Immediately after the first meeting at the Fuel Accelerator headquarters on August 2, the Fuel team was already prepared to propel us to full speed – the curriculum from GrowthX, curated office hours with over 60 leaders from various industries, priceless advice from so many valuable mentors, and lasting connections introduced by those mentors. 

Looking back on the entire 12-week period, the program was divided into three sections. The first month was focused on making connections. It was the time to find ideal potential customers by introducing our company’s technology and solutions to many mentors and industry-related people. The second period was for developing relationships. The list of people who understand the strength of our solution was defined and the proof of concept (POC) and pilot approaches were discussed with them based on the benefits our solution could provide. The last month was for closing, which was the period of specifying and closing possible POCs and pilots.

During the entire period, Deeping Source achieved two pilot commitments, two ongoing proposals, and numerous separate proposals and reviews that are in progress. 

If I had gone back before those 12 weeks began and chose to spend that time in Korea instead, working to grow a business in the United States, would I have achieved such tangible results? I know I would not have. What the Fuel Accelerator program gave us was meaningful connections and propelling the creation of these real businesses. Most importantly, what I earned in those 12 weeks were connections and relationships. We plan to hire local people and set up a local office that will serve as immediate actions with a long-term goal of developing each other. 

I may have just landed in Seoul, but I have already started discussing returning to Northwest Arkansas. It’s just a matter of time.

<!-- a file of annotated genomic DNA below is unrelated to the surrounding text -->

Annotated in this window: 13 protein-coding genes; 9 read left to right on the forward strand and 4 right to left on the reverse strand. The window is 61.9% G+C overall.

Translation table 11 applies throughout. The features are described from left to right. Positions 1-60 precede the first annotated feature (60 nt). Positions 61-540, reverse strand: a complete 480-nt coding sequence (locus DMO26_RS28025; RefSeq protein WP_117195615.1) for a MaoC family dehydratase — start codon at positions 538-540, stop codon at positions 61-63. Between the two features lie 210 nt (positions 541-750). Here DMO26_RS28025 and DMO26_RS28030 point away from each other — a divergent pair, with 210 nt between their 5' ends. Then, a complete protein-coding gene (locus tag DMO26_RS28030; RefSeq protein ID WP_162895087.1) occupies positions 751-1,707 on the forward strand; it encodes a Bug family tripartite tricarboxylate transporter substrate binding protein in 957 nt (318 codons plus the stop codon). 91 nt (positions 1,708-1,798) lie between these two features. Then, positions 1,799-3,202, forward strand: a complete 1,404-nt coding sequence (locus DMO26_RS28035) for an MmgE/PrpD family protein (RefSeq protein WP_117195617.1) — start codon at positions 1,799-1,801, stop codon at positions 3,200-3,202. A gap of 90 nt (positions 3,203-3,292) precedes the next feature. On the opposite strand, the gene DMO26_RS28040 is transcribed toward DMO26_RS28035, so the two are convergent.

In APAC: Building Bi-Directional Bridges with Arkansas

By Louis Diesel, director of Asia at Startup Junkie

Being a half-Korean and Fayetteville native living in Seoul, I recognized there was a unique opportunity to leverage the exceptional services and special relationships from the Northwest Arkansas ecosystem we could provide to world-class Korean/Asian tech startups. There is a sense of geographic arbitrage when bridging Korea and the NWA hub – home to Walmart, Tyson, JB Hunt, and 1,500+ tech and consumer goods vendors.  

Fayetteville-based Startup Junkie has long been successful in the U.S., but we needed a use case for the larger global market, which began with a great cohort of companies in 2020. We showed enterprise executives in the NWA that there is easy access to a fruitful startup pool in Asia to choose from, and we showed Korean VCs and accelerators that they can trust our organization to be their go-to U.S. market implementor. This effort was the beginning of a strategic undertaking that includes recurring programs like the one we’re running today and future joint funds. We are lucky to have a unique ecosystem in Northwest Arkansas to propel new projects like this expansion into Asia. 

As we continue to improve this initiative, we plan to add significant rigor to the front-end selection process to ensure the best possible match of selected ventures with enterprise needs. Also, to continue to drive efficiency, the program will stay as virtual that doesn’t require travel on the part of the cohort company or enterprises to optimize the use of enterprise leadership time. This program has succeeded for selected ventures, large enterprises, and system integrators. 

We look forward to building on that existing momentum, building bridges between the two parts of the world I love. 

Startup Junkie supports, inspires, and educates entrepreneurs and innovators by providing no-cost, one-on-one consulting; events, workshops, and programs; and access to capital and talent. The Startup Junkie team is building entrepreneurial ecosystems in Northwest Arkansas and beyond through programs like the Fuel Accelerator and the Arkansas Korea Alliance